Unfortunately, though, it soon became clear that Coulthard would require another pitstop – and he duly made one, letting Raikkonen and Fisichella through to first and second places in so doing. And then something rather astonishing happened: on a drying track, Fisichella’s Jordan began to find grip where Raikkonen’s McLaren couldn’t, and to an incredulous collective gasp from within the press room the Italian passed the Finn at the famously daunting Mergulho left-hander to take the lead.
While all eyes had been on the battle between Raikkonen and Fisichella, though, Mark Webber had had a truly enormous shunt, his Jaguar rendered an ugly wreck when it finally came to rest among shards of metallic green bodywork strewn all over the circuit. And worse was to come, for soon afterwards Alonso lost control of his Renault on the Jaguar’s accident debris and had an even bigger crash. Eventually, he staggered from his car, then sat by the guardrail at the side of the circuit, having taken a bit of a battering but thankfully not having been seriously hurt.
Enough carnage was enough, however, and the race was now stopped, since the area of racetrack tarmac on which Webber and Alonso had gone off now looked like a scrapyard and would have taken a very long time to make safe.
The winner, then, we all assumed, was Fisichella - who, in a final pyrotechnic twist to a truly extraordinary race, found that his Jordan had developed an angry engine fire as he brought it to what should have been a triumphant stop.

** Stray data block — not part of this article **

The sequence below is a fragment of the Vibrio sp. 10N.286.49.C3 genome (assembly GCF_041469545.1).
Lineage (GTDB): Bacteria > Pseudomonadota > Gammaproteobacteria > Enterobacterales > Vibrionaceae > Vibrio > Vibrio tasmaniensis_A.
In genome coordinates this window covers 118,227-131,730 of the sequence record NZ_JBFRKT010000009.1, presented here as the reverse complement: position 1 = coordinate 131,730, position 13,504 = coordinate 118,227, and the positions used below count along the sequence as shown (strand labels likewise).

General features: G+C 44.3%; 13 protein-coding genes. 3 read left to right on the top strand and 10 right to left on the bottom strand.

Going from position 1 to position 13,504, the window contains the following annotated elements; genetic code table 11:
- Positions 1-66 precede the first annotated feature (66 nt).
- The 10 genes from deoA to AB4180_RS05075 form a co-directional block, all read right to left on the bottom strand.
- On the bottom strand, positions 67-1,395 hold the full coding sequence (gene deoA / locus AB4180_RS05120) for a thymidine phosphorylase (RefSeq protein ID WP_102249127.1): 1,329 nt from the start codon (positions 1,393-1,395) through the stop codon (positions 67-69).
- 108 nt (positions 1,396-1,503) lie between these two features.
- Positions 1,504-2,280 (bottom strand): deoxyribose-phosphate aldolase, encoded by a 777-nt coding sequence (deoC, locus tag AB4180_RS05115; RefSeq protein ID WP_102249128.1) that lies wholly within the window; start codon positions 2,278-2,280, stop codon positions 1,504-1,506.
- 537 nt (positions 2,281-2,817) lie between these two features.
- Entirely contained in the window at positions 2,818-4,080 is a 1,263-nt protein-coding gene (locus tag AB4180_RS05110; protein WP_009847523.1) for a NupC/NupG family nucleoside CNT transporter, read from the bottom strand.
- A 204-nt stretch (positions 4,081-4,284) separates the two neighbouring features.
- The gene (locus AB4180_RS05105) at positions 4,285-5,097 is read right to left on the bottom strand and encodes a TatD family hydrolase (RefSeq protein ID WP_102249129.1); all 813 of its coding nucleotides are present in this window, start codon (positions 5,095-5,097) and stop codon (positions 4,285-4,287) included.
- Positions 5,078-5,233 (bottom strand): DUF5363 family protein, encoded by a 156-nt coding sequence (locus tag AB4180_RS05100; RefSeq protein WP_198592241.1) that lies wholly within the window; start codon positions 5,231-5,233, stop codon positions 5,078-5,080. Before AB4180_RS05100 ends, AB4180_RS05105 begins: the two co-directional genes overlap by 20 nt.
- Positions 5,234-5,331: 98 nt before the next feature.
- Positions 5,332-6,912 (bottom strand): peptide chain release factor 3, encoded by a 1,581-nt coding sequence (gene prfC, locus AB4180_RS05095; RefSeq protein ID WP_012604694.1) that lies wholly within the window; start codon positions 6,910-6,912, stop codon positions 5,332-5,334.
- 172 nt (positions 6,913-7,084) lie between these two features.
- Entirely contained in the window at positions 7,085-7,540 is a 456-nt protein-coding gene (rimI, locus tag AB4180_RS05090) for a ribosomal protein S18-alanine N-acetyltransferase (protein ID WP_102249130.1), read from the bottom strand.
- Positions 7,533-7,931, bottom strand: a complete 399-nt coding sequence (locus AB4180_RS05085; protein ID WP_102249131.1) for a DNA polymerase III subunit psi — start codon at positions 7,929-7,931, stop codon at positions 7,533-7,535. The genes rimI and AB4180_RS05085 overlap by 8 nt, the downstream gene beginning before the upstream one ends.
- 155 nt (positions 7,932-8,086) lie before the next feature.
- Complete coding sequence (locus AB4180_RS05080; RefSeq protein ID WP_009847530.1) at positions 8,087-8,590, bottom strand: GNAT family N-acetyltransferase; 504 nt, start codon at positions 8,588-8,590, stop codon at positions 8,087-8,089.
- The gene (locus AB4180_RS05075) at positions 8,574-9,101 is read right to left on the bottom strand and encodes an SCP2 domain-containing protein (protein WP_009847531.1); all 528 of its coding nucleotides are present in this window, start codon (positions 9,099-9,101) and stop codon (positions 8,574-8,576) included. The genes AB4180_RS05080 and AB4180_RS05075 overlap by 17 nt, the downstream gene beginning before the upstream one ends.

But, no, we were soon told by the FIA stewards that we were wrong, and that Raikkonen had won on ‘countback’, on the basis that when a Grand Prix is prematurely stopped it’s the positions at the end of the previous lap that prevail. McLaren, it seemed, had won after all.
Five days later, though, the result was reversed, again by the FIA, the ‘countback’ having been construed differently, and Fisichella was declared the winner – his first Grand Prix victory. Sportingly, Raikkonen publicly handed him his Brazilian Grand Prix winner’s trophy at Imola, scene of the next Grand Prix. All in all, the 2003 Brazilian Grand Prix has to be classed as a very odd, if very exciting, race.
So that’s what April 6th means to me. April 7th? Please don’t even talk to me about April 7th. Why not? Because April 7th 1968 is and will always remain one of the darkest days in motorsport history, as those of you who have been around as long as I have will have no need for me to explain.
So I’ll say only this about it: Jim Clark RIP.